Sveriges Riksbank, or simply the Riksbank, is the central bank of Sweden. It is the world’s oldest surviving central bank. Established17 September 1668; 355 years ago. Following its third centennial in 1968, the bank instituted the annual Sveriges Riksbank Prize in Economic Sciences in Memory of Alfred Nobel, which is awarded with the Nobel Prizes at the Prize Award Ceremony in Stockholm, on 10 December, the anniversary of Alfred Nobel‘s death.
In 1933 the Bank for International Settlements appointed as an Arbitration Committee, Messrs. Marcus Wallenberg (Chairman), T. H. McKittrick, Jr., and Franz Urbig. When the Standstill Agreement expired under its terms on February 28, 1932, and was thereupon renewed for another year, the same Arbitration Committee was reappointed, with the addition, as alternates for the members, of Messrs. Carl Trygger, G. Tyser, and Robert Pferdemenges.
Marcus Wallenberg Sr.
In 1890, Wallenberg became ombudsman for Stockholms Enskilda Bank (SEB) and from 1892 belonged to the bank’s executive board. He became vice chairman of the board of SEB in 1920 and then served as its chairman from 1938 until his death in 1943.
In 1920 he became a member of the League of Nations‘ newly established Financial Committee, of which he was chairman from 1921 to 1922. In 1921, Wallenberg founded the Swedish Taxpayers’ Association. Wallenberg participated in leading positions in the implementation of the Dawes Plan, and was the sole permanent arbitrator in disputes concerning the interpretation and application of the law, the financial burden on German industry and was a member of the permanent arbitration tribunal for disputes concerning the Dawes Plan application.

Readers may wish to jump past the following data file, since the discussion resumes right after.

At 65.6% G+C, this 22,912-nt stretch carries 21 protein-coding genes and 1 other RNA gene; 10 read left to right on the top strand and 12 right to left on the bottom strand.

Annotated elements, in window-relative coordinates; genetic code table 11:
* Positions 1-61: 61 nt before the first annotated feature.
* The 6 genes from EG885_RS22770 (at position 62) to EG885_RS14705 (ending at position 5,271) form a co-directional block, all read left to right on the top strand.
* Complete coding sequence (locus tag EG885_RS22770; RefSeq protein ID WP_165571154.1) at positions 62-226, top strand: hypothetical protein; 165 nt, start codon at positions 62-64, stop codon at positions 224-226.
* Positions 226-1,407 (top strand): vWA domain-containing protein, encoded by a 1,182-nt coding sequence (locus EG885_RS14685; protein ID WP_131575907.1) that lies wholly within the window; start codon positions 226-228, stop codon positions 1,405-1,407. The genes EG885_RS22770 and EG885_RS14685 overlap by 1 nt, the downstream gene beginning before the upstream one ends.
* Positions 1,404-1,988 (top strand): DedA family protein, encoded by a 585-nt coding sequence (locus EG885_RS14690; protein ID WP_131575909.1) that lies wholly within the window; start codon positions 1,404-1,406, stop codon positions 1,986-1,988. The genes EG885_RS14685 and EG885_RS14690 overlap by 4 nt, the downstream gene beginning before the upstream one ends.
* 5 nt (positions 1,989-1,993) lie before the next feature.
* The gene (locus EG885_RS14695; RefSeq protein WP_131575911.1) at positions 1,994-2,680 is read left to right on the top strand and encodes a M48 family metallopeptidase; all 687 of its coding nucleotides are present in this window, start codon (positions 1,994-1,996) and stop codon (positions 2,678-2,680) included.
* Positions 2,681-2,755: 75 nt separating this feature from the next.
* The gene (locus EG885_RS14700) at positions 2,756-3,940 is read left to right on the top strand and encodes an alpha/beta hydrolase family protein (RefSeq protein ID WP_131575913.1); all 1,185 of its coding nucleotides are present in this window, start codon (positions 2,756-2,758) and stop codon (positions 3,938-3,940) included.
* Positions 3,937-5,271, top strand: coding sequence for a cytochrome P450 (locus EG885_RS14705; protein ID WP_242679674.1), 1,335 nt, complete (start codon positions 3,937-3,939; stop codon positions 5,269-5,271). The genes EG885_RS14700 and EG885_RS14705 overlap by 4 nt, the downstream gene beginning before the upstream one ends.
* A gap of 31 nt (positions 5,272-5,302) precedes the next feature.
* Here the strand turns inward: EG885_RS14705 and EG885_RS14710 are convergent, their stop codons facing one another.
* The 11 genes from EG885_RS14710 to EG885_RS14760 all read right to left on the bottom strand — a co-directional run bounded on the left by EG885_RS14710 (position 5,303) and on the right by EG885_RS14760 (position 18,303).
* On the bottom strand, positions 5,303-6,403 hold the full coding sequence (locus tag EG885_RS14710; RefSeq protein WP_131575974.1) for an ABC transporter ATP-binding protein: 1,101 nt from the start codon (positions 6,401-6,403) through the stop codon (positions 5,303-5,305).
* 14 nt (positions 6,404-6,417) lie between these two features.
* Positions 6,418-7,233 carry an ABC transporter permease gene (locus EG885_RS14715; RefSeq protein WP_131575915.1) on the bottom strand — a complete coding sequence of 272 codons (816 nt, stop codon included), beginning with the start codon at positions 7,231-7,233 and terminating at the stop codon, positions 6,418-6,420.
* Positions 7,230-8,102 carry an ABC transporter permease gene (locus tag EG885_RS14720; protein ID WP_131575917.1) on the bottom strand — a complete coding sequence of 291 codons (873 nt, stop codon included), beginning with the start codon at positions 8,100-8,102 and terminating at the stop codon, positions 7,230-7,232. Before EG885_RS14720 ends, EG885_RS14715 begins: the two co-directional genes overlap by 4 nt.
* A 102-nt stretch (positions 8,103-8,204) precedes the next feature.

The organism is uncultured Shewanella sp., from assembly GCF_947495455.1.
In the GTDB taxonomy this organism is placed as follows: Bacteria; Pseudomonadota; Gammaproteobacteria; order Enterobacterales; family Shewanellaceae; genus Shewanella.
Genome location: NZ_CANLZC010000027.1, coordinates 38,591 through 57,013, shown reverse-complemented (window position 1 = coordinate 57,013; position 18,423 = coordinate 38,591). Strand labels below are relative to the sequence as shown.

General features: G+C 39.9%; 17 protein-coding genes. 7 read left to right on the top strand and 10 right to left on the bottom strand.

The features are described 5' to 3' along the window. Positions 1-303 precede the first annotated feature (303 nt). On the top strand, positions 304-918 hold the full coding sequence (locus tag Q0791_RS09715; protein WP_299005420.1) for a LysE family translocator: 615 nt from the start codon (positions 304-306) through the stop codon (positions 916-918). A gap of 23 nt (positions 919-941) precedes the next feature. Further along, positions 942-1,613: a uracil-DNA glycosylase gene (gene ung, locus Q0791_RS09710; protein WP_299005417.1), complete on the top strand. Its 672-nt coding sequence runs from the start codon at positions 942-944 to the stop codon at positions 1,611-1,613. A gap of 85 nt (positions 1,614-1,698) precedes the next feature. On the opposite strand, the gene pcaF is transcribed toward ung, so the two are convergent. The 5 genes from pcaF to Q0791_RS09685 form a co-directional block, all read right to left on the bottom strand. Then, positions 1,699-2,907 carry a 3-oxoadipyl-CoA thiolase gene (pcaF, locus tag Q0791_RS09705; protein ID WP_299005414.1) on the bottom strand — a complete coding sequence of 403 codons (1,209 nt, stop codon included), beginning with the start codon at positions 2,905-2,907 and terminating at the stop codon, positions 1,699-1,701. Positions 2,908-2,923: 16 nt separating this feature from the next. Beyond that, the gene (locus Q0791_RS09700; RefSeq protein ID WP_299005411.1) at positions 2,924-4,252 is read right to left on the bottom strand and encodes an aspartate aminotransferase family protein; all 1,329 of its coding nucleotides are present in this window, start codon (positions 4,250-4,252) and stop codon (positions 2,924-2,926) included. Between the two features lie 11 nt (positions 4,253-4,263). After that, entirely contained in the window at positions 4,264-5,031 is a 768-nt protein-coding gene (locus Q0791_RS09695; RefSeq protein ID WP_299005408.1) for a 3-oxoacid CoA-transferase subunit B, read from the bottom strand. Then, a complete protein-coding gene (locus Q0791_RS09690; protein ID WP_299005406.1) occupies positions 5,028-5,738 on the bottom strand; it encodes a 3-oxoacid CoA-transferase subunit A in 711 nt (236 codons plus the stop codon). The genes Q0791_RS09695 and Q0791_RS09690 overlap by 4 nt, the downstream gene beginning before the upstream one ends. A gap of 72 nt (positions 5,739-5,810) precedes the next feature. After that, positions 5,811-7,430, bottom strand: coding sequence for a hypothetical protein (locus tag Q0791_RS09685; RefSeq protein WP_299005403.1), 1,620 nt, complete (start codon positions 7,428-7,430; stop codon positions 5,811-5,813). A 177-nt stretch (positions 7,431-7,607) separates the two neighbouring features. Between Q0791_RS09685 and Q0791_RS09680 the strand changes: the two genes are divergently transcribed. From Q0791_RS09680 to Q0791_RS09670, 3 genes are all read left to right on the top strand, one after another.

As the chairman of the arbitration committee of BIS Marcus Wallenburg Sr. asked Cassell to recommend a Swede to join the Secretariat of the League of Nations, former UN, he suggested Per Jacobsson. He was offered the post by Marcus Wallenberg Sr. and accepted it.
Ivar Kreuger and the Kreuger crash
(After leaving the League, Per Jacobsson returned to Sweden and worked from January 1929 to July 1930 at the Swedish Economic Defence Commission which was studying preparation for the eventuality of another war, and then from July 1930 to September 1931 as Economic Adviser to a Swedish industrial company, Kreuger and Toll.
Ivar Kreuger’s suspicious death precipitated the Kreuger Crash which hit investors and companies worldwide, but particularly hard in the United States and Sweden. Ivar Kreuger shot himself in the head when he ”committed suicide” in his office in Paris on March 12, 1932.
Following the Kreuger crash, both the debentures and shares became worthless, and several thousand Swedes and small banks lost their savings and investments as a result. Large investors and suppliers apart from share holders, received a total of 43% back.